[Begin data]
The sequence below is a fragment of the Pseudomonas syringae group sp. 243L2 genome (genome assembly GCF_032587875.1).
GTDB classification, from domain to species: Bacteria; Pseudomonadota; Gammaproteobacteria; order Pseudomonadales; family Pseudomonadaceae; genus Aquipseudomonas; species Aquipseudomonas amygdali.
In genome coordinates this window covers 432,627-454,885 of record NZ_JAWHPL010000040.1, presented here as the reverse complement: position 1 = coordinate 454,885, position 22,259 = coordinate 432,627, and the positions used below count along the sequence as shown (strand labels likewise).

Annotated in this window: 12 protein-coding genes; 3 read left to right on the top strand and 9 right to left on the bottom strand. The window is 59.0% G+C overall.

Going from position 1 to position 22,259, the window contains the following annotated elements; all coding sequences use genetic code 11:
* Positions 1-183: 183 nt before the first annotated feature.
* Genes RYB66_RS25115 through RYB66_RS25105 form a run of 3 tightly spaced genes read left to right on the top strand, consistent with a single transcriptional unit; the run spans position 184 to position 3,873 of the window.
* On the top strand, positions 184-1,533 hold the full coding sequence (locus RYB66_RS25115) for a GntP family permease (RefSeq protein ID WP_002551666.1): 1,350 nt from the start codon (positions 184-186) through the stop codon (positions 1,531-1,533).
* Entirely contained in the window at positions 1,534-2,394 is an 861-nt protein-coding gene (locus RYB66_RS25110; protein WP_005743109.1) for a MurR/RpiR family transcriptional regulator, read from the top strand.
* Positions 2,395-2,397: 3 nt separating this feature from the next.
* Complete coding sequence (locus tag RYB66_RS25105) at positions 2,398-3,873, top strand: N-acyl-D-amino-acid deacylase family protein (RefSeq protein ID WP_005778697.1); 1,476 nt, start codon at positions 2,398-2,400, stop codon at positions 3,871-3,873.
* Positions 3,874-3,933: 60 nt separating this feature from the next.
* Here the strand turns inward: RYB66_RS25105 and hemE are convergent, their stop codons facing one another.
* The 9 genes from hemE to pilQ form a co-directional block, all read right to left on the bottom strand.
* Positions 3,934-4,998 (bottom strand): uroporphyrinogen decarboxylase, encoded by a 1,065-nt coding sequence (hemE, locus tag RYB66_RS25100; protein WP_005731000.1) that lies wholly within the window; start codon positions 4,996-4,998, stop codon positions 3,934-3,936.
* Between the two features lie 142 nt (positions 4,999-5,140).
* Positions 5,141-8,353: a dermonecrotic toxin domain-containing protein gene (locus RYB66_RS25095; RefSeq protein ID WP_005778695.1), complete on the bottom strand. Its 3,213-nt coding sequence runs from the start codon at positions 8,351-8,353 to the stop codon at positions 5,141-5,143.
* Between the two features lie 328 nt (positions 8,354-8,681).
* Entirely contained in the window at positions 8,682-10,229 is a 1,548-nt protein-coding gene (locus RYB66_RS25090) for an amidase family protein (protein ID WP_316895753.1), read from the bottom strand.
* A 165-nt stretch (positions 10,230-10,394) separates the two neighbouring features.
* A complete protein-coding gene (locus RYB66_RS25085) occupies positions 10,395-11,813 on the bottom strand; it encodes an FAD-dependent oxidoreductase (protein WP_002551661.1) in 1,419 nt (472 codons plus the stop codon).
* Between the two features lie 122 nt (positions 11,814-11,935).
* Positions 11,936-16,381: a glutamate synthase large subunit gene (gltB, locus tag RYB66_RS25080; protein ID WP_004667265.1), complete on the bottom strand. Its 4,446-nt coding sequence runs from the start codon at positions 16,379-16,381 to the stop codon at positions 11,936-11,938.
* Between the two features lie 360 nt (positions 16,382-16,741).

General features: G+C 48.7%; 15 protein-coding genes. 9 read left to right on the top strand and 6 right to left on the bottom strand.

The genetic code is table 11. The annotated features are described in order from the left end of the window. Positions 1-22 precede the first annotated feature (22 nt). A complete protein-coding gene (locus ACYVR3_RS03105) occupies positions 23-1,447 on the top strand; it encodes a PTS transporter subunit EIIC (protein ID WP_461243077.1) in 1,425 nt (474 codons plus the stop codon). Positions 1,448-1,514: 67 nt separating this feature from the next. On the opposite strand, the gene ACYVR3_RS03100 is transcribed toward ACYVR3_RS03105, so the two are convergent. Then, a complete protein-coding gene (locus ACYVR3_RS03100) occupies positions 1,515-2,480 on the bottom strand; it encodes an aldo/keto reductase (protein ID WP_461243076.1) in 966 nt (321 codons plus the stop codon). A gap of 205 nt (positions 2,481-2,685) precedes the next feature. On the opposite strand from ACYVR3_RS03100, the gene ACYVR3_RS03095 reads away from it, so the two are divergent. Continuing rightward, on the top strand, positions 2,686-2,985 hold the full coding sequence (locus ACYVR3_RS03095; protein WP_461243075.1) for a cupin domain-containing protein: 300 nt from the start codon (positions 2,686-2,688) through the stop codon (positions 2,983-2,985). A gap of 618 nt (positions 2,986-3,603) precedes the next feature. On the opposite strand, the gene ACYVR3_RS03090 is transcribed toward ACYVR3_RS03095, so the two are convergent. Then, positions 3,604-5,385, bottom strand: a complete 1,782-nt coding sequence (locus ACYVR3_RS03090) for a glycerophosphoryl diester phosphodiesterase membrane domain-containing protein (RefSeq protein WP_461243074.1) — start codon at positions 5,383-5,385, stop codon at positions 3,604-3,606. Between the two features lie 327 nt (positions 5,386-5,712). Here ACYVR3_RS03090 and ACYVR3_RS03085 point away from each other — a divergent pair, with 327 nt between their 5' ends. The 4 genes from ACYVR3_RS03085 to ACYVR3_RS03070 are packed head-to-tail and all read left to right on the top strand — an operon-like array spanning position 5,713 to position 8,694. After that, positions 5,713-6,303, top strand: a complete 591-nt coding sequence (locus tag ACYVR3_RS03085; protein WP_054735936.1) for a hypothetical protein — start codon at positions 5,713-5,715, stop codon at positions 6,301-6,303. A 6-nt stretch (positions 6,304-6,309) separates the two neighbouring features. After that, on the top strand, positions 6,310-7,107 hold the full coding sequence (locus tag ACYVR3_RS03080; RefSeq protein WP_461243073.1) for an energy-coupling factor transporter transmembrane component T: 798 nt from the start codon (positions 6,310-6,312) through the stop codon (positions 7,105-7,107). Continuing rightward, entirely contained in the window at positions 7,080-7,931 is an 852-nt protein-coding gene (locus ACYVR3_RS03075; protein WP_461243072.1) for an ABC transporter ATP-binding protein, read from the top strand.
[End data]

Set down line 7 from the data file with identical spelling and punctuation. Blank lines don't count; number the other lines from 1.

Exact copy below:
* Genes RYB66_RS25115 through RYB66_RS25105 form a run of 3 tightly spaced genes read left to right on the top strand, consistent with a single transcriptional unit; the run spans position 184 to position 3,873 of the window.